The History and Thanksgiving and Eritreans celebrating it – by Aklilu Lijam

The History and Thanksgiving and Eritreans celebrating it

by Aklilu Lijam

November 25, 2021

Thanksgiving, which occurs on the fourth Thursday in November, is based on the colonial Pilgrims’ 1621 harvest meal. The holiday continues to be a day for Americans to gather for a day of feasting, family and football. The Plymouth colonists and the Wampanoag (the Native American Indian tribe inhabited present day Massachusetts) shared an autumn harvest feast that is acknowledged today as one of the first Thanksgiving celebrations in the colonies. For more than two centuries, days of thanksgiving were celebrated by individual colonies and states. It wasn’t until 1863, in the midst of the Civil War, that President Abraham Lincoln proclaimed a national Thanksgiving Day to be held each November. Hence, Thanksgiving Day is a national holiday in the United States, celebrated by the whole nation.

Yet, the history of Thanksgiving is shadowed by controversies. Many of us probably don’t take the time to reflect on the first Thanksgiving story. Remember, the classic Thanksgiving story is about the Pilgrims or Immigrants — who showed up on American shores uninvited, and in uncertain economic circumstances. Thanksgiving is a celebration of the fact that the native-born Americans who lived in the area welcomed these newcomers, shared their food with them, and helped them make the transition to their new home. However, instead of expressing their gratefulness the European newcomers attacked the native American settlers to grab their land. The centuries that followed the arrival of Europeans were years of tremendous upheaval, as the expansion of settler territory and the founding and growth of the United States resulted in Native American communities being moved, renamed, dispersed and in some cases, destroyed.

Some Native Americans and many others take issue with how the Thanksgiving story is presented to the American public, and especially to schoolchildren. In their view, the traditional narrative paints a deceptively sunny portrait of relations between the Pilgrims and the Wampanoag people, masking the long and bloody history of conflict between Native Americans and European settlers that resulted in the deaths of tens of thousands. Since 1970, protesters have gathered on the day designated as Thanksgiving at the top of Cole’s Hill, which overlooks Plymouth Rock, to commemorate a “National Day of Mourning.” Similar events are held in other parts of the country.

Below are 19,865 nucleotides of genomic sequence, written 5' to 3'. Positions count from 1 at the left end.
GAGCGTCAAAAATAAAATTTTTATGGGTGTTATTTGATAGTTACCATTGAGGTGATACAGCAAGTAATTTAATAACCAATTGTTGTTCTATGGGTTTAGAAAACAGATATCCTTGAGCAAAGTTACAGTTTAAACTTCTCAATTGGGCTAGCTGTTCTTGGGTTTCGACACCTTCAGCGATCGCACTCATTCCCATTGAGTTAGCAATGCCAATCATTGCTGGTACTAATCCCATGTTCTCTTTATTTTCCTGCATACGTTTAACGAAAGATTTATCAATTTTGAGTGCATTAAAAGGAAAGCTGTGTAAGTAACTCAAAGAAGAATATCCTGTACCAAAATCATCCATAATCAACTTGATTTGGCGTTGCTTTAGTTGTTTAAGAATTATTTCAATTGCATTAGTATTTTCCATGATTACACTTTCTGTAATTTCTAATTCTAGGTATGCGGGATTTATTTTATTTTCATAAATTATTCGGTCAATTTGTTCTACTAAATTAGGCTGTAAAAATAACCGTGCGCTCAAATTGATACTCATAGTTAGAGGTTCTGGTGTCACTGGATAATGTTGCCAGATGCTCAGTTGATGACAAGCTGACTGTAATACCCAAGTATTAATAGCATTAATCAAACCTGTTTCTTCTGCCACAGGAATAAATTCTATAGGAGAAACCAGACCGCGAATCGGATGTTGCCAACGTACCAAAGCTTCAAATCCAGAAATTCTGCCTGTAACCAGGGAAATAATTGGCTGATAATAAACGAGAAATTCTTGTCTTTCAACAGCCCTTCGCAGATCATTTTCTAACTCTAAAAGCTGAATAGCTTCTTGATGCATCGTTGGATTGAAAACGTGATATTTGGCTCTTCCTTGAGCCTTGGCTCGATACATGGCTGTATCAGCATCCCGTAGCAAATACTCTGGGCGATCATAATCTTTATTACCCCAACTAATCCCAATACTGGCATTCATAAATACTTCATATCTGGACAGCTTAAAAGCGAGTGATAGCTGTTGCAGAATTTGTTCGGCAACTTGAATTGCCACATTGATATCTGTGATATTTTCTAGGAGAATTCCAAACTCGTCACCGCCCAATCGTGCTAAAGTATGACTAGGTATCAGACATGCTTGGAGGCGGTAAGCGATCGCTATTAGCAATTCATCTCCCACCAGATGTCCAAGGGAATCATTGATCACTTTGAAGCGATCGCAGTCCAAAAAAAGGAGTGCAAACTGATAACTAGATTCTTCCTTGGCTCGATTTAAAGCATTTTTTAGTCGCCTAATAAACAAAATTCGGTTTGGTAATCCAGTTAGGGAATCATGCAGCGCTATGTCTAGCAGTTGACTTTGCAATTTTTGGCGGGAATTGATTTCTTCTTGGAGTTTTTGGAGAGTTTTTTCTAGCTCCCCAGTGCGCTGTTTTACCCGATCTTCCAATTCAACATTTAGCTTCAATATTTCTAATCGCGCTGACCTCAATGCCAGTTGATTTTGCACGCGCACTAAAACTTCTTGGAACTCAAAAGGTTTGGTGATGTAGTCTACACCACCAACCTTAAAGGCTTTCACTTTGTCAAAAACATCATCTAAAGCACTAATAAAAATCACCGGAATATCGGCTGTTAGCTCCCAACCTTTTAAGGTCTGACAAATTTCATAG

I apologize if I am destroying your mood of celebrating Thanksgiving by bringing up these stories but we need to tell the truth and what exactly happened as it is history. I myself believe Thanksgiving is a holiday of being grateful, of being in the mood of love and happiness and forgiveness.

BTW – Eritreans all over the United States will be celebrating Thanksgiving, and is a favorite holiday for many people. In many Eritrean households, turkey is served right along with the Eritrean Traditional dishes mainly Enjera and Tsebhi.

Typical Eritrean Thanksgiving celebration is combining the American culture with the Eritrean lifestyle. It is attempting to find a balance between Eritrean and American customs and accommodate both ends of the spectrum.

Most Eritrean families in the US make sure to include foods such as Tsebhi dorho, Kayhi Tsebhi, Alecha and Kilwa Sega with the traditional Thanksgiving dishes such as turkey and pie, which represents one aspect of their attempts to combine two cultures into one. When the table is ready one of the elders in the family will lead a long prayer to bless the food, then all will start to dig in. Afterward, a coffee ceremony is held in the living room, which consists of preparing the coffee beans at home and drinking multiple rounds of it in miniature sized cups. If you have American family or friends celebrating with you can witness how much they will enjoy these Eritrean spicy dishes and coffee ceremonies with their favorite American turkey and pie.

Thanksgiving holiday is it’s the time where families and friends spend time together and remember to be grateful for their blessings, time for families to gather, share their nice stories and caring memories. Dinning and wining and laughing together.

As we celebrate with our families and express our gratitude, let us give for the fact that we are all safe and healthy after the inconvenient time of pandemic. With that, Happy Thanksgiving!

Posted in Posts.


  1. Thank you Aklilu for giving us a healthy dose of Thanksgiving history, sure enough when the holiday is seen through lens of Native People and fair minded people has significant historical deficiencies.
    Though through the years there was pushback to correct and address the true history and spirit of Thanksgiving holiday.
    Asa result:
    (I)we have National Native Heritage Day which is observed on Nov. 26, a day after Thanksgiving,
    (ii)indigenous People’s Day national holiday second Monday in October.
    Thanks you again.

  2. Thank you Aklilu for the history and background of the celebration of Thanksgiving. It is a bittersweet day. And yes you are right for us Eritreans it is a day of combining the two cultures and creating a unique tradition. My kids love what they call the “Habesha stuffing” (made with berbere).
    You have a unique ability for writing. Keep it up.

  3. Dear Aklilu
    I read your Thanksgiving article with great interest. Thank you for sharing your insight on the tradition of Thanksgiving. Keep it up.
    Gabe Bekit

  4. ፍትው ሓው ኣክሊሉ :: ንንባቡ ጥዕም ንምርድኡ ቀሊል:: መእተዊ : ሓተታ: መደምደምታ ልጡም :: ጽቡቅ ኣጸሓሕፋን መሃሪን ኾይኑ ረኺበዮ ጽሑፍካ :: Like Father, Like Son ናይ መን ድኣ ክትውስድ ::🤣🤣🤣🤣ርግጽ እዩ ናይ ምስጋና መዓልቲ ኣይንበሎ ድኣ እምበር ኣብ ዓድና እውን ኣብ ከበሳ ” ሓሙስ ጽግቦ” ኣብ ሃይገት ድማኒ በዓል ማርያም ግንቦት ንብሎ:: ቀጽል ብርዕኻ ኣይትዕጸፍ :: ሓውኻ ሙሴ ::

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